If you are a foreign student about to enroll in an English-speaking university, there is no skipping these examinations. But no fear—this article will give you a step by step guide to prepare for TOEFL/IELTS effectively with in-depth explanations surrounding the test format and helpful studying techniques.


Remember that TOEFL and IELTS are not a pass or fail exam, but standardized tests to measure your ability to use and understand the English language as it’s read, written, heard and spoken in the university classroom and the real world. Try to judge your current English proficiency; Are you a basic? Intermediate? Advanced enough to understand common academic text? Advanced enough to interact with local speakers and understand their slangs? Then think about the kind of universities you’re aiming for. You’ve probably made a good list already. Every university has their own TOEFL and IELTS score requirements, so how high a student’s score have to be depends on the university they choose to enroll in.You can start setting your score target this way. Research a bit on your chosen universities and find out the minimum TOEFL and IELTS score each regulates. This way, you have a basis on how broad and how intense your studies need to be on the long run. Of course, a desirable score is a score that exceeds the minimum—some universities will offer special benefits or opportunities for students with extra points, such as a teaching assistantship and on-campus work opportunities. Also, not all universities specify the minimum TOEFL and IELTS score, so you may need to have a score that’s in a certain range, depending on the university’s ranking (upper, mid, or average-ranking). In this case, you can go through TOEFL and IELTS own range of scores, see what level each range represents, and set your target score to the one that standardizes with with your chosen university’s ranking.

A good TOEFL score is identified by the level of performance achieved. Each test section are broken down into three to four score range levels:

1. Reading and Listening: High (30-22), Intermediate (21-15), Low (14-0)
2. Speaking: Good (30-26), Fair (25-18), Limited (17-10), Weak (9-0)
3. Writing: Good (30-24), Fair (23-17), Limited (16-1)


A good preparation makes all the difference—and a good preparation requires the right studying materials. If you google “studying materials for TOEFL/IELTS” or encounter the educational books section of a bookstore, you’ll be flooded with a lot of references. So, how to know which ones you truly need?In essence, students need to be equipped with preparation books and practice tests. You can start with those created by some of the world’s leading English program specialists:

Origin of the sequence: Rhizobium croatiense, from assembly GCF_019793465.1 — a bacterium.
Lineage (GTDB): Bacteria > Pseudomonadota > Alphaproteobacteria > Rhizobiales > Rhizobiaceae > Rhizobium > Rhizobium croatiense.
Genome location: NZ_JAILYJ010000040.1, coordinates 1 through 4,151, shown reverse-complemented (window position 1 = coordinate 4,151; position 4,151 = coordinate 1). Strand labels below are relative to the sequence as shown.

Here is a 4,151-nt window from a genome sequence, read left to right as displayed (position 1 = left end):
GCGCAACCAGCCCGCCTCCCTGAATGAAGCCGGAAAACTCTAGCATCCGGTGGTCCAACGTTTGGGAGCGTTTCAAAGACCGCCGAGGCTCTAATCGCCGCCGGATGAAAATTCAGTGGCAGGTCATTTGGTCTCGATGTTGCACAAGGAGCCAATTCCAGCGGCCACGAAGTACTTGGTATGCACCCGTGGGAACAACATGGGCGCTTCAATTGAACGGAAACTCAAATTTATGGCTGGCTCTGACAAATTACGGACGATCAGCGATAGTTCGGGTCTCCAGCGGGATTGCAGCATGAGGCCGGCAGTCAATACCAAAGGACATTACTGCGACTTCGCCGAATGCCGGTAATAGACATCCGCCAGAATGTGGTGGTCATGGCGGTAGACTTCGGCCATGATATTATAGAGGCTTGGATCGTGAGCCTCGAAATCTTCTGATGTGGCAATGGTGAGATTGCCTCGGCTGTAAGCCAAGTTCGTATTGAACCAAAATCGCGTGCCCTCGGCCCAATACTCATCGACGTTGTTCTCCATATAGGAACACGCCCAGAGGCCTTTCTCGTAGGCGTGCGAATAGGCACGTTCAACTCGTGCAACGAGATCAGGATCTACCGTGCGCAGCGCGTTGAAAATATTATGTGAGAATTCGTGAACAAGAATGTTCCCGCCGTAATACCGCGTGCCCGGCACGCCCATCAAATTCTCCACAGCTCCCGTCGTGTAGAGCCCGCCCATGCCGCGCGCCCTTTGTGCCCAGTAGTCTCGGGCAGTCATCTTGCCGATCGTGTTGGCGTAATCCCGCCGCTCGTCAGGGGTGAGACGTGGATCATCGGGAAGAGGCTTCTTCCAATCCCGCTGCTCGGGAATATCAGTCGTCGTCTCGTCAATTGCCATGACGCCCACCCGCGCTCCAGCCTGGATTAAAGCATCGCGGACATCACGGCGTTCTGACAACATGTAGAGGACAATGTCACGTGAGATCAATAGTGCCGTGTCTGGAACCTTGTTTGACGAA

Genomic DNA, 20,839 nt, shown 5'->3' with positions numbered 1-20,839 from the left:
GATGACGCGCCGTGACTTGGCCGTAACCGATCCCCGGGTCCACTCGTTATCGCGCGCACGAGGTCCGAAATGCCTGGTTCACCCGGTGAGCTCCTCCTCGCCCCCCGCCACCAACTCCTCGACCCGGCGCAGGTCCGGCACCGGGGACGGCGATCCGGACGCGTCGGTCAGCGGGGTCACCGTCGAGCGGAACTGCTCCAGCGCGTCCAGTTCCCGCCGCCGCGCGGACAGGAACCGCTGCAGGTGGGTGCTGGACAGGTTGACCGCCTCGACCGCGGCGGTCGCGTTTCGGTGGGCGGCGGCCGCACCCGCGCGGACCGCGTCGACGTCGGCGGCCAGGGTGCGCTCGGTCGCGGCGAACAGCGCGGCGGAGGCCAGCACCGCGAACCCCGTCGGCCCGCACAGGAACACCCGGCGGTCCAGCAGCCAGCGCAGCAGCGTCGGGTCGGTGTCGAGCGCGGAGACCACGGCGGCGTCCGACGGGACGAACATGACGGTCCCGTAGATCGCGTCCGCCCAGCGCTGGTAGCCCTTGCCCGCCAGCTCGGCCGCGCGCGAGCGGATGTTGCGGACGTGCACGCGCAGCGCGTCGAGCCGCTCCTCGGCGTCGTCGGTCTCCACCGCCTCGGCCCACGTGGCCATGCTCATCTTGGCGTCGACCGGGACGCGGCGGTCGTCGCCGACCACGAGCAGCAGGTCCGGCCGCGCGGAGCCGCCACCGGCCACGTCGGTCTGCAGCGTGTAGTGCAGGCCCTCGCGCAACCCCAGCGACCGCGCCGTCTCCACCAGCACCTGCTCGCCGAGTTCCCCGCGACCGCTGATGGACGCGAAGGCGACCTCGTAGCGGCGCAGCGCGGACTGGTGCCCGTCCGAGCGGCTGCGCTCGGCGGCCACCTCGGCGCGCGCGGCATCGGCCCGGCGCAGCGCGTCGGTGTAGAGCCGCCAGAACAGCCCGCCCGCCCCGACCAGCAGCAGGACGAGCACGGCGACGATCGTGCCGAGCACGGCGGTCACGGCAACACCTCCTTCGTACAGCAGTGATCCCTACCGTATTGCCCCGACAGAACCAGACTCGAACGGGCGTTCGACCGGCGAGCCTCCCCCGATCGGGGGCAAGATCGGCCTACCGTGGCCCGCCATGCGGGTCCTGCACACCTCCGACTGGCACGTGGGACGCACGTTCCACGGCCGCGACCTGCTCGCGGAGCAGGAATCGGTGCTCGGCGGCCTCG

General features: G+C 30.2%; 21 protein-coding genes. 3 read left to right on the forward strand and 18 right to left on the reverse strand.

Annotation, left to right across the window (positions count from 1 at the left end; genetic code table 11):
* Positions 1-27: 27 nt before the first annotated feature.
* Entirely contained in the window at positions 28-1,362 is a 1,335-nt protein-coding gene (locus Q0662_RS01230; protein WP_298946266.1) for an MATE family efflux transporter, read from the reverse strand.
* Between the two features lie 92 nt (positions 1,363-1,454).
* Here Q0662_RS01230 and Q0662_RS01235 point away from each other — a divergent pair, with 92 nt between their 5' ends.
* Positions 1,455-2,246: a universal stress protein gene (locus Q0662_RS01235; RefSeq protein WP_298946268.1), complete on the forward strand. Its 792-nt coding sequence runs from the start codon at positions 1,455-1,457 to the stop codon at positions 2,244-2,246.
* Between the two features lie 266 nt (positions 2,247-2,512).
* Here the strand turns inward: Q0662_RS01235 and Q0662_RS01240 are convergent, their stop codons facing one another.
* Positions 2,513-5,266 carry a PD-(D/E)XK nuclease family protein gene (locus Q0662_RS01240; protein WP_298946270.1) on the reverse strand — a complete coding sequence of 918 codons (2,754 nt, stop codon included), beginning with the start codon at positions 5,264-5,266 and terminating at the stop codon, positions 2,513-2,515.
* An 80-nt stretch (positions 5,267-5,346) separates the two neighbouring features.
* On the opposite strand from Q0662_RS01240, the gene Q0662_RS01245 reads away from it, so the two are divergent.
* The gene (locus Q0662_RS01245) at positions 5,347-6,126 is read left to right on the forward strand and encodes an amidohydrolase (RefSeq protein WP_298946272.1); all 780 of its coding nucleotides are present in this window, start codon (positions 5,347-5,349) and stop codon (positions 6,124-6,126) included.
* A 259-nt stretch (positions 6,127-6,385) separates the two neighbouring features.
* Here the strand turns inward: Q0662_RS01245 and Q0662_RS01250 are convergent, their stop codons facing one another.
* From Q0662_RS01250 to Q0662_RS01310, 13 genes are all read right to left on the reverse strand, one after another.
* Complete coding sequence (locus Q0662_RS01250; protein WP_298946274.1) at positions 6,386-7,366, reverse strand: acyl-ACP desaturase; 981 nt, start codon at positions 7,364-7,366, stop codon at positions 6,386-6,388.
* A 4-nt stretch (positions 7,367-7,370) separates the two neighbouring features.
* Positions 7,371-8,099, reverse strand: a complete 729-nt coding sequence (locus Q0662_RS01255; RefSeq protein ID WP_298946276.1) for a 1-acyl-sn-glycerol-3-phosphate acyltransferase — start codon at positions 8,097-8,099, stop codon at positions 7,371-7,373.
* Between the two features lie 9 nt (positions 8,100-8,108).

With all the materials you need to go through, no doubt it will stress and overwhelm you.

However, by having a studying plan, you are able to have all your studying time broken down into tidbits and organized in a schedule you can follow up.

There is no “correct” or “one-size-fits-all” study plan. When creating your personalized studying plan, you should ask yourself and analyze: Which subjects do I need to prioritize? How many free hours are available?

When you’re studying for TOEFL and/or IELTS, it’s best to classify the time between studying each skill, doing the practice test and going over the answers of your practice test. Make a monthly or weekly to-do-list or make a mark in your calendar. Write in detail the subjects you want to study or tasks you want to work on and the time duration for each subject and task.


Once you’ve built a good foundation on all four skills—reading comprehension, academic level vocabulary, standard grammar—the next crucial step is to familiarize yourself with the test format.

Your TOEFL and IELTS studies will be a lot simpler and effective once you get the idea of the content of the test, the question and task types of each section, and also their rules and regulations.

The best way to do this is by regularly taking the practice test.TOEFL takes about four hours long. The test is done orderly: Reading (36-70 questions, 60-100 minutes), listening (34-51 questions, 60-90 minutes), speaking (6 tasks. 20 minutes), and writing (2 tasks, 50 minutes). IELTS test takes about two hours and 45 minutes long. The listening test consists of 40 questions (30 minutes), reading 40 questions (60 minutes), and writing 2 tasks (60 minutes). These three tests are done in one sitting. The speaking tests, consisting of three parts (11-14 minutes), may be on the same day or up to seven days before or after the other tests.


The more you take practice tests, the more you’ll able to identify your weak spots. In this case, for a faster and more effective progress, it’s best to have a tutor alongside your studying journey.

You can join a TOEFL/IELTS course or work with a professional tutor in each of those fields. It’s better to have tutors that are both English experts and are familiar with the test form rather than just hiring an English expert. Generally, it’s hard for self-learners to know where they stand: whether progress has been made, whether there’s an unnoticed mistake committed over and over, or whether they are already well prepared for the exam. By hiring an expert tutor or teacher, you have someone alongside you with the eyes to identify the gaps in your learning process, pinpoint your weaknesses and give you the right guidance to hone each skill and tackle every section of the test.

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